HCIL BBL Speaker Series: Empowering Humans to Steer Deep Neural Networks with Human-in-the-loop Approaches and Interactive Tools

Event Start Date: Thursday, April 1, 2021 - 12:30 pm

Event End Date: Thursday, April 1, 2021 - 1:30 pm

Location: Virtual

When: Every Thurs during the semester from 12:30p – 1:30p ET
Where: For Zoom info, register here!

Sungsoo Ray Hong

Speaker: Sungsoo Ray Hong

As the use of machine learning models in product development and data-driven decision-making processes became pervasive in many domains, people’s focus on building a well-performing model has rapidly shifted to understanding how their model works. Recent years have seen an explosion of interest in understanding how Deep Neural Networks (DNNs) work under the hood and more importantly, how we can adjust the way DNNs work based on our knowledge and expectation. However, DNNs’ architecture offers limited transparency, imposing significant challenges in (1) determining when DNNs make unsuccessful predictions with potential bias and more importantly, and (2) improving the model to make the future behavior align with human expectation. In this talk, I will introduce my approach and vision towards establishing an interactive platform that assists data scientists in steering DNNs in a more cost-efficient, effective, and useful way. At the beginning of the talk, I introduce a formative study that aimed at deeply understanding the current practice of data scientists who apply explainable AI tools in designing, building, and deploying machine learning models. Then I introduce my recent approaches focusing on leveraging interactive attention mechanisms towards empowering users to better steering DNNs in the stage of data collection/annotation and model building stages.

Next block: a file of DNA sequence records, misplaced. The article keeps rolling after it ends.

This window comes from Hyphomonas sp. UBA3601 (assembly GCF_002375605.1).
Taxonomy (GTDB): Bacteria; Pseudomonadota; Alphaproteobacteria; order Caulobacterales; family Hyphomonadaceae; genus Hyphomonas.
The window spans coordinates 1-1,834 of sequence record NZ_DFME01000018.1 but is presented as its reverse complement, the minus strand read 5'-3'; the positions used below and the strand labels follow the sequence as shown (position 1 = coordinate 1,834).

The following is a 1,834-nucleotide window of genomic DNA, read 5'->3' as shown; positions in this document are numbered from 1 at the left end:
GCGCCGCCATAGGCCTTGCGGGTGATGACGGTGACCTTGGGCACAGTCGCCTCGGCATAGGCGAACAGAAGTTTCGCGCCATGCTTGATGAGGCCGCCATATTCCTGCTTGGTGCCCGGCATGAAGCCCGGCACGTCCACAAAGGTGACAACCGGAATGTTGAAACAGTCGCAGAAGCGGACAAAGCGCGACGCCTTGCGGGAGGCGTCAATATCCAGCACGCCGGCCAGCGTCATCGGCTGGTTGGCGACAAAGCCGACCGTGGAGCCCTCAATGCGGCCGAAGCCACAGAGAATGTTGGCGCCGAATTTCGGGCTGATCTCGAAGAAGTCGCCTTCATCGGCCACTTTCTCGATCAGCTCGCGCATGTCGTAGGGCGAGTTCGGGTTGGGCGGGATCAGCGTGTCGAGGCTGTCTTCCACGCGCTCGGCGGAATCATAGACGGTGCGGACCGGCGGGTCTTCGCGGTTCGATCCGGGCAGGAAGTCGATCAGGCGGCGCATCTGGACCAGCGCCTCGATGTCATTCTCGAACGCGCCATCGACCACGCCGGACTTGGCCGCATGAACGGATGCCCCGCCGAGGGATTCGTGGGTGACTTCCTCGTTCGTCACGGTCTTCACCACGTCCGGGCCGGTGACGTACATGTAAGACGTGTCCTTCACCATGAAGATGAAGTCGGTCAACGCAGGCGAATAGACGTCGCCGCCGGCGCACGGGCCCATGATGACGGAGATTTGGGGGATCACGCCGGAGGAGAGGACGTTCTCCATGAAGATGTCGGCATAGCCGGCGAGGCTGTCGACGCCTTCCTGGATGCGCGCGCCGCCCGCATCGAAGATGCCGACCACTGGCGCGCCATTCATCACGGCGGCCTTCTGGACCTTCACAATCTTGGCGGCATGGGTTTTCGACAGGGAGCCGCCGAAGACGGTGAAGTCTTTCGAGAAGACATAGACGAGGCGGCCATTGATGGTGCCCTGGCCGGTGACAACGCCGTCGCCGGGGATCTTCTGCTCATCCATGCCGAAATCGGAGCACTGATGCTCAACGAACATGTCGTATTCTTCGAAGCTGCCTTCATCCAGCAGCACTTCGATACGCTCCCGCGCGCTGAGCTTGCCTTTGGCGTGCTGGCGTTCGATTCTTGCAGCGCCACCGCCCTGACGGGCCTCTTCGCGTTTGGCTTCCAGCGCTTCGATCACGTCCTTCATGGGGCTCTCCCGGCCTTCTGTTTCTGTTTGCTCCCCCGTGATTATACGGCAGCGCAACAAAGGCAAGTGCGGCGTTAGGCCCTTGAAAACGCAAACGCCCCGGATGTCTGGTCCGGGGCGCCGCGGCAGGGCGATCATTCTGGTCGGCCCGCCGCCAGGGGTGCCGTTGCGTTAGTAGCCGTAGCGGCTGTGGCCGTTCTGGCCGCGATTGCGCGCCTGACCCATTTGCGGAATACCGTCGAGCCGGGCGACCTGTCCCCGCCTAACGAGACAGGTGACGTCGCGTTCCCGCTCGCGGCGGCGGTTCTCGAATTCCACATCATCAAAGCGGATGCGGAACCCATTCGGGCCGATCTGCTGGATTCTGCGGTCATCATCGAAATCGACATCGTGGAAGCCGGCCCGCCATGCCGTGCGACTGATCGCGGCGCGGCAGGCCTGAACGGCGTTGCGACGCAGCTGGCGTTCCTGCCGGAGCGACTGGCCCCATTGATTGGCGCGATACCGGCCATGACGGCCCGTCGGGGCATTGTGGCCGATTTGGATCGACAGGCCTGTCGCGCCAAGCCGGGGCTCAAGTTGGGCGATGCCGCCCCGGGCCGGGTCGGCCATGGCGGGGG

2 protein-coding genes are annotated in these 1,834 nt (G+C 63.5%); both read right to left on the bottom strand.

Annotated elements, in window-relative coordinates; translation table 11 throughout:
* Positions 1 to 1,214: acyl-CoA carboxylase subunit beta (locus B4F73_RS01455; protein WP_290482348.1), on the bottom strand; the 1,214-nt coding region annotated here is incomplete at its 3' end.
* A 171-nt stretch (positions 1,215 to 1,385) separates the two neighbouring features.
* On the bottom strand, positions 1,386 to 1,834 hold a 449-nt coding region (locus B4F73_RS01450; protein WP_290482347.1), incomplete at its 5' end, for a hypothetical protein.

Ray Hong is an Assistant Professor at the Department of Information Sciences and Technology at George Mason University. He earned his Ph.D. in Human-Centered Design and Engineering at the University of Washington. In Mason, he directs the Alignment lab where members focusing on bridging the gap between humans’ mental models and the way that AI operates by designing novel tools and establishing theories in Human-Computer Interaction (HCI) and Computer-supported Cooperative Work (CSCW). His ultimate mission is to improve the way people interact with and tune AIs to have trustworthy and unbiased insights and decisions. Before joining the University of Washington, he had 5 years of industry experience at Samsung Research where he contributed to commercializing digital products adopted in Samsung’s millions of mobile and home devices.

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